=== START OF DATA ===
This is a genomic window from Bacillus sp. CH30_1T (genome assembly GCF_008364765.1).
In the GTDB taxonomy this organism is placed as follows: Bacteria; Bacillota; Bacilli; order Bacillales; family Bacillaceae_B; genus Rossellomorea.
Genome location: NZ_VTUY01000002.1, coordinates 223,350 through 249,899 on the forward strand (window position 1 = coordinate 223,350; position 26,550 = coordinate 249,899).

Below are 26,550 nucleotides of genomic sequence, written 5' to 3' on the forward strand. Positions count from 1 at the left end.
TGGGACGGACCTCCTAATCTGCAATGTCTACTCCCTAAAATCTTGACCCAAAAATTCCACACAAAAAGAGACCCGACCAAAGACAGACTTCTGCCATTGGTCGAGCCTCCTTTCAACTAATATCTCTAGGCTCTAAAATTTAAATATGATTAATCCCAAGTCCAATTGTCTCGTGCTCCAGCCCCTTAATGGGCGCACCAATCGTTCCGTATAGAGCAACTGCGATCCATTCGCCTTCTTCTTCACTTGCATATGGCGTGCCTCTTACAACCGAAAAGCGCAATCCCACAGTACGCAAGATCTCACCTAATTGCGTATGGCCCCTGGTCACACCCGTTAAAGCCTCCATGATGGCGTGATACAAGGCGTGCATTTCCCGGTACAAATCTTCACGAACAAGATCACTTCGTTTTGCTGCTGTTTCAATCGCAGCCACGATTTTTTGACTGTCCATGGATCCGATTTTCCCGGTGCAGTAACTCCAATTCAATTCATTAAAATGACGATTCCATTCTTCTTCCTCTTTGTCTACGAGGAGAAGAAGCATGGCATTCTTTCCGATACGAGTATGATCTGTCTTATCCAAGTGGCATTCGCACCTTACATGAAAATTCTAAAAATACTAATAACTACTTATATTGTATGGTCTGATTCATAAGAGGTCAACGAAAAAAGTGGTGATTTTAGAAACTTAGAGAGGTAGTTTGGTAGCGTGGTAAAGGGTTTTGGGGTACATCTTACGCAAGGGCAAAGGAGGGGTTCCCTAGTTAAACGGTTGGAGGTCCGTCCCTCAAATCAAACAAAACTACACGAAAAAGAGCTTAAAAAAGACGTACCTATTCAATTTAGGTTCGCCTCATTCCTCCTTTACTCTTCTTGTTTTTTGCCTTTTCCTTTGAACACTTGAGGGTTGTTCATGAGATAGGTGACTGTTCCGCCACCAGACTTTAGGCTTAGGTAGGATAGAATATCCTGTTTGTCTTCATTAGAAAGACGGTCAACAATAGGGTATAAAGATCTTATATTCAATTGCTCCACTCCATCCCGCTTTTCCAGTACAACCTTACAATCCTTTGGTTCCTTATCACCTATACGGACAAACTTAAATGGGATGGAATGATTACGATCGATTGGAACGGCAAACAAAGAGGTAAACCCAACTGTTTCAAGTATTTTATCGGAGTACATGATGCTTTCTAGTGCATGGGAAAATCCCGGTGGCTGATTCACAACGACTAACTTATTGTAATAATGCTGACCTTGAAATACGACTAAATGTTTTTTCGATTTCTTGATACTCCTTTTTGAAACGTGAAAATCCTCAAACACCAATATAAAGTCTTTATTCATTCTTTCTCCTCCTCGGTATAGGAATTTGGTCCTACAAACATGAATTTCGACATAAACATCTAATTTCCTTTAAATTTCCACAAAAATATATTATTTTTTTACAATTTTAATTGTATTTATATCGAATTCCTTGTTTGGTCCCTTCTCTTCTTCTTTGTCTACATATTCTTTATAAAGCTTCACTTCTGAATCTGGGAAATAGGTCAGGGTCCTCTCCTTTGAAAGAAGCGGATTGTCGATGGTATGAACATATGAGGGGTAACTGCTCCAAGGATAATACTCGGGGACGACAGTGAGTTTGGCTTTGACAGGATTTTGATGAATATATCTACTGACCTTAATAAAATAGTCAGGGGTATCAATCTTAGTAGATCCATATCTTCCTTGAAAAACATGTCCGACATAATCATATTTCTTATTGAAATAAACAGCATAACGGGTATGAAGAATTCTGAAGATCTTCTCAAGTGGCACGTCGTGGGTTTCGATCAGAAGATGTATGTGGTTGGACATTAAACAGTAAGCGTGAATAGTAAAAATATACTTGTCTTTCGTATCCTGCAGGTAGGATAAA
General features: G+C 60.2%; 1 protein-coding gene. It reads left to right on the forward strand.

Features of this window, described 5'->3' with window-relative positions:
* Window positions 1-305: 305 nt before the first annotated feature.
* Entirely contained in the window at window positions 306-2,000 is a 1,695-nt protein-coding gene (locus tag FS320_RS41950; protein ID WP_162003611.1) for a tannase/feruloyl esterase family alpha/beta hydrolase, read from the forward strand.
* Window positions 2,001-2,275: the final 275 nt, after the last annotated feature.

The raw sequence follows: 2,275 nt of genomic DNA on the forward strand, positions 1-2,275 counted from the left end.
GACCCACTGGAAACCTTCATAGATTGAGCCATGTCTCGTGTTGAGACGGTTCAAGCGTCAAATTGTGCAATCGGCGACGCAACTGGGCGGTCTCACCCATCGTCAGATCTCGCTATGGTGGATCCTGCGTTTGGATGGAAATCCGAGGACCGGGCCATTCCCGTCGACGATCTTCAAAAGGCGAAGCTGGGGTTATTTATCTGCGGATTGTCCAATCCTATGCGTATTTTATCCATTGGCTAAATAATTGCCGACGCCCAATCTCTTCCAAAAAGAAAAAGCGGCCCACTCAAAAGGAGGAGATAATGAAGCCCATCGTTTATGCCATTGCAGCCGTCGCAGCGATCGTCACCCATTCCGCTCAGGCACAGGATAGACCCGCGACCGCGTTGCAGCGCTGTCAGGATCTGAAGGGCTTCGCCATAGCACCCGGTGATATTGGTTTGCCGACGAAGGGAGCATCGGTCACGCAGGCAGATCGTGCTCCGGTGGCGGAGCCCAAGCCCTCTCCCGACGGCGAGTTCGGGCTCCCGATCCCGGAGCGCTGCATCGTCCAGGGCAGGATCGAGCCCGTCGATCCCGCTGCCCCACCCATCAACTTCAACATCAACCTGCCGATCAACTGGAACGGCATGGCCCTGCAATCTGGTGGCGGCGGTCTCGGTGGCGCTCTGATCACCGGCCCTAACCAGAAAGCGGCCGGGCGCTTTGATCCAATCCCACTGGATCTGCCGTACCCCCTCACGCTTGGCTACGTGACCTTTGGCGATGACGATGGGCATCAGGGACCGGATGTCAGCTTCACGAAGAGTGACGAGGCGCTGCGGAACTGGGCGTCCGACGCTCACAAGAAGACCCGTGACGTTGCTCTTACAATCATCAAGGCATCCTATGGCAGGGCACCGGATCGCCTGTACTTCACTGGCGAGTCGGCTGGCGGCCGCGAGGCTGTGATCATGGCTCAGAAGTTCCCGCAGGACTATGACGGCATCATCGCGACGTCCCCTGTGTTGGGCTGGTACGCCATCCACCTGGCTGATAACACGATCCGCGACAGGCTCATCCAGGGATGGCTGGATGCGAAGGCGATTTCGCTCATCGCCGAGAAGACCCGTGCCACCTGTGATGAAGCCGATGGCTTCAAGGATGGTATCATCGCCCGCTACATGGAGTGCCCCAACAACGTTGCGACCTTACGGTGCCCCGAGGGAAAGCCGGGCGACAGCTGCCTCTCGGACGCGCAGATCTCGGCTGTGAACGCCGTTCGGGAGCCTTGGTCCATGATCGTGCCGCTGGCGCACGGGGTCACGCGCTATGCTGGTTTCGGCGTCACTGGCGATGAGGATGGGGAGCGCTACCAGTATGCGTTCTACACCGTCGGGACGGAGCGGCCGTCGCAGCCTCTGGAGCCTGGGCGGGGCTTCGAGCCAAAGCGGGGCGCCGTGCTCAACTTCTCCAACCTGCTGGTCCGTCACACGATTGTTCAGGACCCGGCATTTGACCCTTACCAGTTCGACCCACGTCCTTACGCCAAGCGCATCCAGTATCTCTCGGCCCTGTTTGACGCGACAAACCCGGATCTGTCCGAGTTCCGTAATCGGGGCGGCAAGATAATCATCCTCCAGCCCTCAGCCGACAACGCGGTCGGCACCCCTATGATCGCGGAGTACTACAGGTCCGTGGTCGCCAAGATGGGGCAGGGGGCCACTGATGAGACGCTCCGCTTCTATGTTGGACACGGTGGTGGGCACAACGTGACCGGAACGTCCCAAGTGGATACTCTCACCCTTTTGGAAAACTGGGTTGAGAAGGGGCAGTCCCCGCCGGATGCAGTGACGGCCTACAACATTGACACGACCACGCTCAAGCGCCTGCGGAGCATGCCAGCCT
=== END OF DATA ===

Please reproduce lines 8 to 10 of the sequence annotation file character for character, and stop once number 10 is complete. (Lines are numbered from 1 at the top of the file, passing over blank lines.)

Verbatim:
* Window positions 1-305: 305 nt before the first annotated feature.
* Entirely contained in the window at window positions 306-2,000 is a 1,695-nt protein-coding gene (locus tag FS320_RS41950; protein ID WP_162003611.1) for a tannase/feruloyl esterase family alpha/beta hydrolase, read from the forward strand.
* Window positions 2,001-2,275: the final 275 nt, after the last annotated feature.